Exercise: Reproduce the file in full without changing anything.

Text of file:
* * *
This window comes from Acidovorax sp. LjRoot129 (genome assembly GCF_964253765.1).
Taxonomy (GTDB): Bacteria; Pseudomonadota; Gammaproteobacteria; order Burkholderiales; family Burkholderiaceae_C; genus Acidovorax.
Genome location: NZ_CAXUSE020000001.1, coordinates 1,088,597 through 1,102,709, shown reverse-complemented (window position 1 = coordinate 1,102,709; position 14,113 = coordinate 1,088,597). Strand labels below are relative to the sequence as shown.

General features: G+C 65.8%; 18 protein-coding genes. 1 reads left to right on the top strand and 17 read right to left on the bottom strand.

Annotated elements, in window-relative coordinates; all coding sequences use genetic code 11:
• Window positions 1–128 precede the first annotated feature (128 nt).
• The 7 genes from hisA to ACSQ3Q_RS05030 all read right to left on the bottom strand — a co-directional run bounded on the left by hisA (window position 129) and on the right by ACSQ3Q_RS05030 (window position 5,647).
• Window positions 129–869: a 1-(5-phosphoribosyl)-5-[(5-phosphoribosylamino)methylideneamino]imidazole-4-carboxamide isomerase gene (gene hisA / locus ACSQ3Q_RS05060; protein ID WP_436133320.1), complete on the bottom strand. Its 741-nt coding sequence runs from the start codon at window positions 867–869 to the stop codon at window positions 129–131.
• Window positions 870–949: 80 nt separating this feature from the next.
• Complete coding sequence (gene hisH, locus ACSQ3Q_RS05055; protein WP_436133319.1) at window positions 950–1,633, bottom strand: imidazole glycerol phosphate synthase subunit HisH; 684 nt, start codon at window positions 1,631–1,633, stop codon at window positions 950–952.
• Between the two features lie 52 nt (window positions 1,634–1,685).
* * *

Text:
This window comes from Acidovorax sp. LjRoot129 (genome assembly GCF_964253765.1).
Taxonomy (GTDB): Bacteria; Pseudomonadota; Gammaproteobacteria; order Burkholderiales; family Burkholderiaceae_C; genus Acidovorax.
Genome location: NZ_CAXUSE020000001.1, coordinates 1,088,597 through 1,102,709, shown reverse-complemented (window position 1 = coordinate 1,102,709; position 14,113 = coordinate 1,088,597). Strand labels below are relative to the sequence as shown.

General features: G+C 65.8%; 18 protein-coding genes. 1 reads left to right on the top strand and 17 read right to left on the bottom strand.

Annotated elements, in window-relative coordinates; all coding sequences use genetic code 11:
• Window positions 1–128 precede the first annotated feature (128 nt).
• The 7 genes from hisA to ACSQ3Q_RS05030 all read right to left on the bottom strand — a co-directional run bounded on the left by hisA (window position 129) and on the right by ACSQ3Q_RS05030 (window position 5,647).
• Window positions 129–869: a 1-(5-phosphoribosyl)-5-[(5-phosphoribosylamino)methylideneamino]imidazole-4-carboxamide isomerase gene (gene hisA / locus ACSQ3Q_RS05060; protein ID WP_436133320.1), complete on the bottom strand. Its 741-nt coding sequence runs from the start codon at window positions 867–869 to the stop codon at window positions 129–131.
• Window positions 870–949: 80 nt separating this feature from the next.
• Complete coding sequence (gene hisH, locus ACSQ3Q_RS05055; protein WP_436133319.1) at window positions 950–1,633, bottom strand: imidazole glycerol phosphate synthase subunit HisH; 684 nt, start codon at window positions 1,631–1,633, stop codon at window positions 950–952.
• Between the two features lie 52 nt (window positions 1,634–1,685).